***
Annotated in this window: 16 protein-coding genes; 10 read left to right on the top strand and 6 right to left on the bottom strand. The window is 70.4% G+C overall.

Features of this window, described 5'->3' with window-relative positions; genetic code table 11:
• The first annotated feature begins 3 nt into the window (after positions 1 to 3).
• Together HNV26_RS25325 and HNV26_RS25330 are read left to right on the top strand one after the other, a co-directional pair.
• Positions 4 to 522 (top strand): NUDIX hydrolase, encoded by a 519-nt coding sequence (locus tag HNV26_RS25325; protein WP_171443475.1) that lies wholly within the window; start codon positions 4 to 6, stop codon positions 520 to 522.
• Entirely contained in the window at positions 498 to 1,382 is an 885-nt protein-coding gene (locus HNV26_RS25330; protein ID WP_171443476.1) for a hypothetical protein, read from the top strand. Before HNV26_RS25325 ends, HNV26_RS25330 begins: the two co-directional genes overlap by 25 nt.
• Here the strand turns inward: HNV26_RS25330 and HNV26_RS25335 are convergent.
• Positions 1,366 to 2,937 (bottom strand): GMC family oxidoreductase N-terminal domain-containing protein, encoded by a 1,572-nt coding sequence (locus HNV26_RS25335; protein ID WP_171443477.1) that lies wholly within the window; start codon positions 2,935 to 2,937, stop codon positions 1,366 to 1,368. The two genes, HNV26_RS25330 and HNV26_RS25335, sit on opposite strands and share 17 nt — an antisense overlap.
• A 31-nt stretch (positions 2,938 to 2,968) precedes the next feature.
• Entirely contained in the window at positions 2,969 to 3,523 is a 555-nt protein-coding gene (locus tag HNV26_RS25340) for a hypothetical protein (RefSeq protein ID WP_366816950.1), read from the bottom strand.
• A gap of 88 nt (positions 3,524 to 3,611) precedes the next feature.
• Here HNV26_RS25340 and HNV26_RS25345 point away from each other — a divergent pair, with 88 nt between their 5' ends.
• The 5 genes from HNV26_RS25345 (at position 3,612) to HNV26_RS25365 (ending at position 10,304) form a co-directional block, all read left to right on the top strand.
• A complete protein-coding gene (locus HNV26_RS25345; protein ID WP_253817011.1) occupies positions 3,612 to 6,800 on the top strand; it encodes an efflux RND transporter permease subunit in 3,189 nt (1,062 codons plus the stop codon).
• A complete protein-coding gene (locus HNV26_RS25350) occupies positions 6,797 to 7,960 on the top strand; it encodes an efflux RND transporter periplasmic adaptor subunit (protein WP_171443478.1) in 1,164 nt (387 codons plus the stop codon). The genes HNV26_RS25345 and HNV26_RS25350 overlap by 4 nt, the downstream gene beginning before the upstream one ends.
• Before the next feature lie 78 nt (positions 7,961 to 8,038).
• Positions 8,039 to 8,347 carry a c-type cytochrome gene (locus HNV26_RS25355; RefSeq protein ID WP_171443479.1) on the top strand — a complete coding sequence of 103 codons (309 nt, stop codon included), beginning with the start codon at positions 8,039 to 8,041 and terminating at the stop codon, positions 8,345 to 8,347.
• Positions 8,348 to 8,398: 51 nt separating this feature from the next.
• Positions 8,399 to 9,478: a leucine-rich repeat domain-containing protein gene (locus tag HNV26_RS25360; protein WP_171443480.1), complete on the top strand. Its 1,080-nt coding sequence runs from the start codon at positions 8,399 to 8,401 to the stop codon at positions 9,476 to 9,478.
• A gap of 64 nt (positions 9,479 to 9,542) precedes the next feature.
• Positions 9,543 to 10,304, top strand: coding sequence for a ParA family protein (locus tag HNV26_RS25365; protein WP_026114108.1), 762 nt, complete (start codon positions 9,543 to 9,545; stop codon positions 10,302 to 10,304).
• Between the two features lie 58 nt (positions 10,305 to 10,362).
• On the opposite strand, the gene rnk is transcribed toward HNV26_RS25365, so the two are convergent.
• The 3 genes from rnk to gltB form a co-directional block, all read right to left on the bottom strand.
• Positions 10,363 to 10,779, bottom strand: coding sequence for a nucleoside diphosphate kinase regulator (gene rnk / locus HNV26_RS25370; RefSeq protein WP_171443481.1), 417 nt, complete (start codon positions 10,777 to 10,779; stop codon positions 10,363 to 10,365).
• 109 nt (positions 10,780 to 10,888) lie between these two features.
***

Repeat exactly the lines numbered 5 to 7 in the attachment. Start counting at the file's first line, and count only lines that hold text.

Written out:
• Positions 4 to 522 (top strand): NUDIX hydrolase, encoded by a 519-nt coding sequence (locus tag HNV26_RS25325; protein WP_171443475.1) that lies wholly within the window; start codon positions 4 to 6, stop codon positions 520 to 522.
• Entirely contained in the window at positions 498 to 1,382 is an 885-nt protein-coding gene (locus HNV26_RS25330; protein ID WP_171443476.1) for a hypothetical protein, read from the top strand. Before HNV26_RS25325 ends, HNV26_RS25330 begins: the two co-directional genes overlap by 25 nt.
• Here the strand turns inward: HNV26_RS25330 and HNV26_RS25335 are convergent.